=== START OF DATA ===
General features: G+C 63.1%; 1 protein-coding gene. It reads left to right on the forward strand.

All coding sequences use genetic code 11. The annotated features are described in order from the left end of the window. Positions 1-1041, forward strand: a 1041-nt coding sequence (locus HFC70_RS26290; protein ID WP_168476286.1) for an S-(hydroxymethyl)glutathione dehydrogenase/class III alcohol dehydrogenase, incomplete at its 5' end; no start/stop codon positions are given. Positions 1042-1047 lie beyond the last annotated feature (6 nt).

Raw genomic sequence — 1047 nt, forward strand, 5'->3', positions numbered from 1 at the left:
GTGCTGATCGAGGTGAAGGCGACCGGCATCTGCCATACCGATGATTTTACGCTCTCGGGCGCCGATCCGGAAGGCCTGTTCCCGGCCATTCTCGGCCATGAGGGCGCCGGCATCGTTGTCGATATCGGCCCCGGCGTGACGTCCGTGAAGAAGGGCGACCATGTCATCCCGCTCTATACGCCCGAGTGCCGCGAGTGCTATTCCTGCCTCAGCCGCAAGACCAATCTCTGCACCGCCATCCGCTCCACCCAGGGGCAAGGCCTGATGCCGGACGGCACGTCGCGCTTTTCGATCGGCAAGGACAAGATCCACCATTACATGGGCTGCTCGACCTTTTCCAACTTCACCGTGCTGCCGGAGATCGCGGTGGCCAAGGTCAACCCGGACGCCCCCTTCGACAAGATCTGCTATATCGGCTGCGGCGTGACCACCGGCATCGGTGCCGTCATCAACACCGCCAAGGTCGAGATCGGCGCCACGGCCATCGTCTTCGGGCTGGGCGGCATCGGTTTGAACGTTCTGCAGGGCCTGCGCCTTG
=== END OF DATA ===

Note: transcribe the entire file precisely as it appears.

General features: G+C 63.1%; 1 protein-coding gene. It reads left to right on the forward strand.

All coding sequences use genetic code 11. The annotated features are described in order from the left end of the window. Positions 1-1041, forward strand: a 1041-nt coding sequence (locus HFC70_RS26290; protein ID WP_168476286.1) for an S-(hydroxymethyl)glutathione dehydrogenase/class III alcohol dehydrogenase, incomplete at its 5' end; no start/stop codon positions are given. Positions 1042-1047 lie beyond the last annotated feature (6 nt).

Raw genomic sequence — 1047 nt, forward strand, 5'->3', positions numbered from 1 at the left:
GTGCTGATCGAGGTGAAGGCGACCGGCATCTGCCATACCGATGATTTTACGCTCTCGGGCGCCGATCCGGAAGGCCTGTTCCCGGCCATTCTCGGCCATGAGGGCGCCGGCATCGTTGTCGATATCGGCCCCGGCGTGACGTCCGTGAAGAAGGGCGACCATGTCATCCCGCTCTATACGCCCGAGTGCCGCGAGTGCTATTCCTGCCTCAGCCGCAAGACCAATCTCTGCACCGCCATCCGCTCCACCCAGGGGCAAGGCCTGATGCCGGACGGCACGTCGCGCTTTTCGATCGGCAAGGACAAGATCCACCATTACATGGGCTGCTCGACCTTTTCCAACTTCACCGTGCTGCCGGAGATCGCGGTGGCCAAGGTCAACCCGGACGCCCCCTTCGACAAGATCTGCTATATCGGCTGCGGCGTGACCACCGGCATCGGTGCCGTCATCAACACCGCCAAGGTCGAGATCGGCGCCACGGCCATCGTCTTCGGGCTGGGCGGCATCGGTTTGAACGTTCTGCAGGGCCTGCGCCTTG